The original movie ‘Swallows and Amazons’ featured in the Radio Times as Film of the Day on Sunday 30th August 2020

‘Swallows & Amazons'(1974) starring Virginia McKenna was broadcast on BBC 2 on Sunday 30th August 2020, recalling the adventures of the Walker and Blackett families on a ‘Lake in the North’ in August 1929 before the school term began. Hailed as ‘The feel-good film of Lockdown’, it transports us back to a time of freedom, celebrating the beauty of the English Lake District. It is available on BBC iPlayer here.

You can watch a short re-mix here:

It was wonderful to see the feature film heralded as Film of the Day but Hilary Weston of The Arthur Ransome Society pointed out that there are a few errors in the write up.

Arthur Ransome wrote the novel ‘Swallows and Amazons’ in 1929, published on 1st December 1930. There are 12 books in the series, however only five are set in the Lake District. ‘Missee Lee’ sees the Swallows and Amazons exploring the South China sea with Captain Flint, while Dick and Dororthea join them all on the Sea Bear to cruise the Otter Hebrides in ‘Great Northern’. The 13th story in the series, an unfinished manuscript entitled ‘Coots in the North’, is set in Cumbria.

Props used in the original film ‘Swallows & Amazons’ (1974)

Arthur Ransome died in 1967, aged 83, so was not around to see this feature film made. He had been grumpy about the 1963 BBC serial made in black and white, which starred Susan George as ‘Kitty’ (rather than Titty). His wife Evgenia was determined to avoid what they called a ‘Disneyfication’ of the books and kept a tight hold on the script, character names, locations and casting of Richard Pilbrow’s 1974 adaptation. As a result, David Wood’s screenplay adheres to the story and was approved by Mrs Ransome who gave the go ahead. On watching the finished film, her only adverse comment was that one of the kettles used was of the wrong period.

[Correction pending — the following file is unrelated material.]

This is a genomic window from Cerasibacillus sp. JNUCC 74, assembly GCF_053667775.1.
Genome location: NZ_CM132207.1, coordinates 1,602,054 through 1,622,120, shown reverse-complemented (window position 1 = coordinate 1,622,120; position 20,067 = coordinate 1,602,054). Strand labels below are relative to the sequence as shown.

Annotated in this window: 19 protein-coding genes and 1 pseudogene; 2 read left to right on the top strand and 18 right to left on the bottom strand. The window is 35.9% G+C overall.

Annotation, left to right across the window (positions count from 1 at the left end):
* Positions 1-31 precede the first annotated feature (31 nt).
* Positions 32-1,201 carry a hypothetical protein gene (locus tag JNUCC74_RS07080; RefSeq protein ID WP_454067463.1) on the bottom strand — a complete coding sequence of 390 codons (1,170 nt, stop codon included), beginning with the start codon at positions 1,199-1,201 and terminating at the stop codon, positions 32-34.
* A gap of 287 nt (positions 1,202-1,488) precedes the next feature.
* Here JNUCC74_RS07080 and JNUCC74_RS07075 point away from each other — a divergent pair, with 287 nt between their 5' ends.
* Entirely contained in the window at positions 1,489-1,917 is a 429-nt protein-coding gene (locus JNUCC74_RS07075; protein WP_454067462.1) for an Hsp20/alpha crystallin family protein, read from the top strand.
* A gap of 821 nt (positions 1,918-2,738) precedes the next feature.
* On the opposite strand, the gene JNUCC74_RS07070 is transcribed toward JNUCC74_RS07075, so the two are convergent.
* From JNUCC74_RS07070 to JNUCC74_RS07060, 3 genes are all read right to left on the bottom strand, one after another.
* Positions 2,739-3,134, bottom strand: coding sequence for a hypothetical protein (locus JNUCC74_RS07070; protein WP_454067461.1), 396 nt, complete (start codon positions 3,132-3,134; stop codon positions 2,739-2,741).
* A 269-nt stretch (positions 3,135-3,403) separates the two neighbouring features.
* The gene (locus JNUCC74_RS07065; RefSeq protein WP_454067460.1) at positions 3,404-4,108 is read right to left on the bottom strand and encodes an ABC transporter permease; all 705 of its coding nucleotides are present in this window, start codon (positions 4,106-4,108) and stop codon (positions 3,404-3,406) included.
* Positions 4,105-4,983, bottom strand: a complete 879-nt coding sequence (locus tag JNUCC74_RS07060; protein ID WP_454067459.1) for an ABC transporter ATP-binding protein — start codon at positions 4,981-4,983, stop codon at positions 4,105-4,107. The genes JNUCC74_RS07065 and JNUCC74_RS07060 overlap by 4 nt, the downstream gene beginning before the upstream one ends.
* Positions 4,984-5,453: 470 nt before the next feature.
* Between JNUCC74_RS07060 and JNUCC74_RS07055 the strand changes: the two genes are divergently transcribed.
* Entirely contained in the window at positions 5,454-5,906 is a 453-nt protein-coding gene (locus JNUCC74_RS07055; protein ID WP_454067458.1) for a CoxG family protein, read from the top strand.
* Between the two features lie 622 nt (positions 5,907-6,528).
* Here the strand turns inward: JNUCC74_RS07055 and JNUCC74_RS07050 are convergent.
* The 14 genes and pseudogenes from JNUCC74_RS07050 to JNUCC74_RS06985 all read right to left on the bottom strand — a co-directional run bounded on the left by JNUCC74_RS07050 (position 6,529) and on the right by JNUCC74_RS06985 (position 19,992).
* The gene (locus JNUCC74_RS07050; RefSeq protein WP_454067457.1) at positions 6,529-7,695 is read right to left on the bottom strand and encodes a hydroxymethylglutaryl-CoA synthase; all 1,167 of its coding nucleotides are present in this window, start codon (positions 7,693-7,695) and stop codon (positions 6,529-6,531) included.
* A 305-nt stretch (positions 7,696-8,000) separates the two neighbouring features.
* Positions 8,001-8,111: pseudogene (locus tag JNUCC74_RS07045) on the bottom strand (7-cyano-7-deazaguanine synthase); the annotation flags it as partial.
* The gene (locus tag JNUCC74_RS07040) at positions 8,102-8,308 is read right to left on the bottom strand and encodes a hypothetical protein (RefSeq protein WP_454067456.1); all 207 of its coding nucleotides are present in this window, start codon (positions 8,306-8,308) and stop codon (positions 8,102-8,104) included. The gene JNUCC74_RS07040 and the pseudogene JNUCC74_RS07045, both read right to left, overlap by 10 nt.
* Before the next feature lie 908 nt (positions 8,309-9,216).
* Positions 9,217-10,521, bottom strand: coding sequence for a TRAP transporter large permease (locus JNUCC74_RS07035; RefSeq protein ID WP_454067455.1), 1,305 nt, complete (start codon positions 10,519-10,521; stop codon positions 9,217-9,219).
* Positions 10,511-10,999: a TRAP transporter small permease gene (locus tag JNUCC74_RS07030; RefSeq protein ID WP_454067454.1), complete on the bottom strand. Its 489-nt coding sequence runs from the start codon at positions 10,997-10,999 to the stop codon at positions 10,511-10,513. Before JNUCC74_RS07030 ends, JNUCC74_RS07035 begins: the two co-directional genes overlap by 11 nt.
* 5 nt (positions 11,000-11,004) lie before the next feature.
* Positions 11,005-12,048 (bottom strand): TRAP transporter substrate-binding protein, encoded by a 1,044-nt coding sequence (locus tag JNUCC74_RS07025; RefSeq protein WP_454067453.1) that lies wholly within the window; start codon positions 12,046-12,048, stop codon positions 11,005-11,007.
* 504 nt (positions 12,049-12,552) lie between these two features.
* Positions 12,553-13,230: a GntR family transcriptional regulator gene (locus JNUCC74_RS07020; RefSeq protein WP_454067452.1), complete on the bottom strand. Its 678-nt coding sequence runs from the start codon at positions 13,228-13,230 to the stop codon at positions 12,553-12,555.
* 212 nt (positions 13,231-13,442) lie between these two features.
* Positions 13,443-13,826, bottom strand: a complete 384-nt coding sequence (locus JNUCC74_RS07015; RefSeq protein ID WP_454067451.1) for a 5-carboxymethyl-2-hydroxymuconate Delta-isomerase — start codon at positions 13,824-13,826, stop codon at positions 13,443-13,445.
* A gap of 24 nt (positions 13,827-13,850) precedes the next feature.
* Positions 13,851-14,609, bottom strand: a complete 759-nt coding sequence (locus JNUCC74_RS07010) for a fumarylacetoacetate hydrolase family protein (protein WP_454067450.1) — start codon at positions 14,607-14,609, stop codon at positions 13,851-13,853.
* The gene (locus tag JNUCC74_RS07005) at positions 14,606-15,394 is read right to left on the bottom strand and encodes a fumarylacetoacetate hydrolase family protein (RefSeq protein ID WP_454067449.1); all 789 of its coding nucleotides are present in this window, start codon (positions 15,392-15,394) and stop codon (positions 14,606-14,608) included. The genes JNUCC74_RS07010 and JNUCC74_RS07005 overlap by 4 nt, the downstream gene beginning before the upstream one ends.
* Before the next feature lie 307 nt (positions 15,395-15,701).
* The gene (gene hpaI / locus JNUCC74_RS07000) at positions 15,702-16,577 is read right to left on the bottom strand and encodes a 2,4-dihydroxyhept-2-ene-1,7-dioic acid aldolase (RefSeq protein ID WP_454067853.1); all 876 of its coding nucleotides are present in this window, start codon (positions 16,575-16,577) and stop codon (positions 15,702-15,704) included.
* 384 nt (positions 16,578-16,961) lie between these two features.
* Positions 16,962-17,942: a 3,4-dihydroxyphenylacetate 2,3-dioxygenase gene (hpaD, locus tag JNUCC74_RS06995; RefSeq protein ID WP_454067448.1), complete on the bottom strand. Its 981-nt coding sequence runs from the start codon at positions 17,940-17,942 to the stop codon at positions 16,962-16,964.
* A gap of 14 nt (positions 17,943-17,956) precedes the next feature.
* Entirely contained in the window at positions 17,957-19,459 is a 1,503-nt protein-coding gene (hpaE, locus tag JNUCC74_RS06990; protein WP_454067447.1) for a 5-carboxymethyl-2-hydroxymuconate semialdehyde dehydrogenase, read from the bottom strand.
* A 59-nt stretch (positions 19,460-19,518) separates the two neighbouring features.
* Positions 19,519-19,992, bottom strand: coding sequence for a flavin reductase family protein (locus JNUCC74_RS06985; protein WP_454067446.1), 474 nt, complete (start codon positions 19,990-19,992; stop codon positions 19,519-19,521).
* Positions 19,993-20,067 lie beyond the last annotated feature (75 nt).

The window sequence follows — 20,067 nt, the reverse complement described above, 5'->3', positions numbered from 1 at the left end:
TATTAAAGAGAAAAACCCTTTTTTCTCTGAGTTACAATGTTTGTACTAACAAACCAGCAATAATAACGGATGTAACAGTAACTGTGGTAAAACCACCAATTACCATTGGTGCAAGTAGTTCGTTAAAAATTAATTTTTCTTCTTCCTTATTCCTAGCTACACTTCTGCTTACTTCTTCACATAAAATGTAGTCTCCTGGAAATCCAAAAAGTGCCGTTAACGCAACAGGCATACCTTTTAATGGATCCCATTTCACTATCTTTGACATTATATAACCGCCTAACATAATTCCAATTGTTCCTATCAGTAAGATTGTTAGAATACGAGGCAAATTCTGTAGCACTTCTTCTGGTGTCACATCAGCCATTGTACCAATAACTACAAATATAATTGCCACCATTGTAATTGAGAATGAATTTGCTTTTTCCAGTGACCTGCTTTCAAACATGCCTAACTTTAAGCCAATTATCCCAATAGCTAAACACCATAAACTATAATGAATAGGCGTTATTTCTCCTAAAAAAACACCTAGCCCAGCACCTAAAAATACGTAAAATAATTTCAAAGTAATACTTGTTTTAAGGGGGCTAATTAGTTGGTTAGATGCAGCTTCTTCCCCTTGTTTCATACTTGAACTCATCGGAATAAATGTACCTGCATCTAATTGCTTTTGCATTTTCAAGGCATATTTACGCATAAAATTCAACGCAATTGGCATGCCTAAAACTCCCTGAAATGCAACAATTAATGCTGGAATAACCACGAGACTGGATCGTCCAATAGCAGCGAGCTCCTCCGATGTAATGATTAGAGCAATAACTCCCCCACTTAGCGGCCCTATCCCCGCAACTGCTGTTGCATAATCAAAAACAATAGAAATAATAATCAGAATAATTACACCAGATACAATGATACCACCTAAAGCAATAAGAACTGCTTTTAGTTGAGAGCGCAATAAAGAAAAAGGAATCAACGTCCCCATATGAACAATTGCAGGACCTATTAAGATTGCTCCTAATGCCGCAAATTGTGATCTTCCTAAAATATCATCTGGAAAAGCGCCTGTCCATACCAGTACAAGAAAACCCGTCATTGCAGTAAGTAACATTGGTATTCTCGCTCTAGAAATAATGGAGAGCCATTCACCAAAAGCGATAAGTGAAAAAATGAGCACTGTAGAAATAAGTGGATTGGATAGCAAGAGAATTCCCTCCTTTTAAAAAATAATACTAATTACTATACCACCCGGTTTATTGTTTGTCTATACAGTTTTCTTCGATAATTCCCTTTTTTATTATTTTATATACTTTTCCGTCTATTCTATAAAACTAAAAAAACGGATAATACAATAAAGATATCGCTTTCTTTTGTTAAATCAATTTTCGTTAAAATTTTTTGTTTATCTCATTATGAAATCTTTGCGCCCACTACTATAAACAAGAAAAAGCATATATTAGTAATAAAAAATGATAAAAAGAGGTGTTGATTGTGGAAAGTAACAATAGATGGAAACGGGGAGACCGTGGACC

Suzanna Hamilton playing Susan Walker with Sten Grendon as Roger

Arthur Ransome’s father died when he was thirteen and the theme of fatherlessness flows though his books granting the young characters independence. In ‘Swallows and Amazons’ it is Nancy and Peggy, the Amazon pirates, who have no father.

Kit Seymour as Nancy & Lesley Bennett as Peggy Blackett sailing Amazon

The story opens when the four elder Walker children are given permission to sail off to camp on an island by their father who is absent, in Malta with the Navy, and sends the famous telegram: BETTER DROWNED THAN DUFFERS IF NOT DUFFERS WONT DROWN (with no apostrophe)

Swallows and Amazons
Simon West, Sophie Neville and Suzanna Hamilton receiving the telegram from Father.